NAA Event Review: Jaguar Land Rover, Halewood, 14 October 2015
The recent NAA tour of Jaguar Land Rover’s production facility at Halewood was fully subscribed within just a few hours of the email going out; here’s a summary of what NAA members experienced…
NAA visitors looked at the layout of the 3.5-mile trim and final line and discussed how JLR uses a barcode system to ensure it builds the 285 vehicles on the line to the exact customer specifications. This can be one of over 380,000 variations where the Range Rover Evoque is concerned.
Visitors discussed JLR’s just in time delivery system and how parts are sequenced onto the line, in particular the importance of having the suppliers of certain parts for the vehicles located on JLR’s supplier park, such as IAC and Magna/Decoma.
Yamazumi was discussed and how JLR manages to break down every standardised work process to ensure it is as efficient as it can be; the dashboard fitting process was used as a physical example of how this is put into practice.
After seeing the right powertrain married with the right body at the right time, and discussing the new diesel Ingenium engine which comes from JLR’s new £500 million facility in Wolverhampton, delegates saw the end of the assembly line to witness a vehicle starting up and driving off every 80 seconds.
NAA members also had an overview of the rigorous quality inspection process in the off-track area, before finally discussing how the cars are distributed via JLR’s railhead (one-third daily) and road transporters (two-thirds daily), and how Halewood is now fulfilling the orders for over 170 countries from one factory.
One of the visitors on the tour was Brian Davies from Colourhouse Masterbatch. This is what Brian had to say about the event: “At Colourhouse Masterbatch Ltd, we have worked very closely with our clients including Jaguar Land Rover on various colours and polymers for the plastic components used in JLR vehicles. Currently we have a wide variety of JLR-approved colours covering nineteen different types of polymer.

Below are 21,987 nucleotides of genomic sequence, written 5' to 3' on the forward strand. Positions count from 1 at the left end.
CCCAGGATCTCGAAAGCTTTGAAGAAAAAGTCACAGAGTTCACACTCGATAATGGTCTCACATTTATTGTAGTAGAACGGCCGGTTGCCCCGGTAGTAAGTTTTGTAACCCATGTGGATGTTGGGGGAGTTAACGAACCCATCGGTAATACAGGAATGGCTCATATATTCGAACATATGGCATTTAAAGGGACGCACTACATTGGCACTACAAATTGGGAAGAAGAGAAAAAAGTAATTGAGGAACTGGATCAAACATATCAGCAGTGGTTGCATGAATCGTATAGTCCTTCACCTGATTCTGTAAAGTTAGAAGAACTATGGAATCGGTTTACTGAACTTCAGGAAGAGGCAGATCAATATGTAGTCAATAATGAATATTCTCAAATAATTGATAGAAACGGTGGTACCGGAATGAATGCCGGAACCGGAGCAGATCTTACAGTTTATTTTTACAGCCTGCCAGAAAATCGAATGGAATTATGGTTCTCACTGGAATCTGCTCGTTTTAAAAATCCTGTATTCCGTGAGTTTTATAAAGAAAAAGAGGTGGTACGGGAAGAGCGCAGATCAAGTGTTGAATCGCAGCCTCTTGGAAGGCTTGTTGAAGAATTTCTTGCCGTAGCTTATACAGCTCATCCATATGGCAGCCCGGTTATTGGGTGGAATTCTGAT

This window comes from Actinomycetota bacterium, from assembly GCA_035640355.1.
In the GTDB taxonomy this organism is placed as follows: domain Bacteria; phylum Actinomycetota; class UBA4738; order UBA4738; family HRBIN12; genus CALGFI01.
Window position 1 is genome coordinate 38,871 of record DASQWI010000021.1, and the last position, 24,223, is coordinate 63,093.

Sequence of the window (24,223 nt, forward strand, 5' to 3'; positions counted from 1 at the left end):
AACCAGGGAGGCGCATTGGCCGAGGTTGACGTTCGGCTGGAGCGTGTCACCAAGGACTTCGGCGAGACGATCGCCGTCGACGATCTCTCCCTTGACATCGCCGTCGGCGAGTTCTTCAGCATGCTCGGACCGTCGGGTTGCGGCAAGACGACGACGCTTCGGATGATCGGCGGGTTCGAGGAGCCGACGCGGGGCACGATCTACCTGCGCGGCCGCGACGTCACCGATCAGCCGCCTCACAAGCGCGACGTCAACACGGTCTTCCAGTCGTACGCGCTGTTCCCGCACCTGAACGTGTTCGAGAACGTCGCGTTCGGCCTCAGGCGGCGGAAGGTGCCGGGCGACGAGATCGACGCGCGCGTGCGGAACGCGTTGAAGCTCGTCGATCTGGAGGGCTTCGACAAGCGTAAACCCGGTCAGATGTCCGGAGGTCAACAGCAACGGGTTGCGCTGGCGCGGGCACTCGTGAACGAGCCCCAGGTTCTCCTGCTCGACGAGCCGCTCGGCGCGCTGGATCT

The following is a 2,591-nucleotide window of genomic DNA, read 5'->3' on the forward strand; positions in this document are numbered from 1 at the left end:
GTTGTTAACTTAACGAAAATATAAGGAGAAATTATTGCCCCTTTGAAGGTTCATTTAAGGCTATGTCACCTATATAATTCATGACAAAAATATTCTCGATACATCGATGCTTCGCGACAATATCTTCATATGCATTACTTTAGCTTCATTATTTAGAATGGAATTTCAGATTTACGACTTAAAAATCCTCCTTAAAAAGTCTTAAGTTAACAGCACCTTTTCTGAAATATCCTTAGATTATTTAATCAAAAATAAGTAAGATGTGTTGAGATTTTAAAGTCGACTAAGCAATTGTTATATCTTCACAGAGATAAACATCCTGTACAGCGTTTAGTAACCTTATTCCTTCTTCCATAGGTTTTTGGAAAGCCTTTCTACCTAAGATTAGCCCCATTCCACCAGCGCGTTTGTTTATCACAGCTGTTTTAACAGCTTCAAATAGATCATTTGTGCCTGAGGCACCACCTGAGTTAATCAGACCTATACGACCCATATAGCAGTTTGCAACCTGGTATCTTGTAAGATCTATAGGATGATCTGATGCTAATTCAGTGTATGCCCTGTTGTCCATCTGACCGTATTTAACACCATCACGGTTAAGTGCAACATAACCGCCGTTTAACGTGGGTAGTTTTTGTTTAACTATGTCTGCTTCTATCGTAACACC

“The tour visited the trims and fittings section of the plant. We walked around the site while being given an informative and well-presented explanation at each process stage. Watching the vehicles being built was a very rare opportunity for me, as normally we work with the moulding companies who manufacture the many different plastic components found within the vehicle, and these parts are then supplied into the automotive industry.
“The highlight of my visit was to see the parts coloured by Colourhouse Masterbatch actually being fitted into the vehicles along the production lines, the feeling of pride was very high, in fact I think the smile on my face at that moment was probably as high as the smile will be on the face of the person who takes delivery of that new Jaguar Land Rover vehicle.
“We received the opportunity to visit JLR’s Halewood plant via the NAA and the thought of seeing the vehicles being manufactured was too good an opportunity to miss. From arriving on site the hospitality of both the NAA and JLR staff made me feel instantly at ease and welcome. The pre-tour presentation about the AIP was very informative, raising several questions from the other guests in attendance.”
Another delegate was Andy Graveson, Automotive Team Manager GB, Festo Ltd, who commented: “A tour around such an impressive factory will obviously draw you to the machines, vehicles and the different operations involved, however for me the highlight was more at a people level. Seeing the team working within all the varied functions and the local leadership embedded into the teams was impressive: everyone knowing their role, responsibilities and actions to perform.
“It really made me think about the complexity of logistics and organisation to make things work correctly, on time and to the highest of quality expectations. I have visited many vehicle production lines but the people side of making the production work always amazes me.”
The event at Jaguar Land Rover also included a presentation by Sara Bettsworth from the Automotive Industrial Partnership (AIP). Sara talked about the need to attract more people to the automotive industry, and the skills survey, the results of which will be announced soon. Although the AIP will not be funded by government for the full expected duration, much work has already been done, and a clearing house for apprentices will still be an output.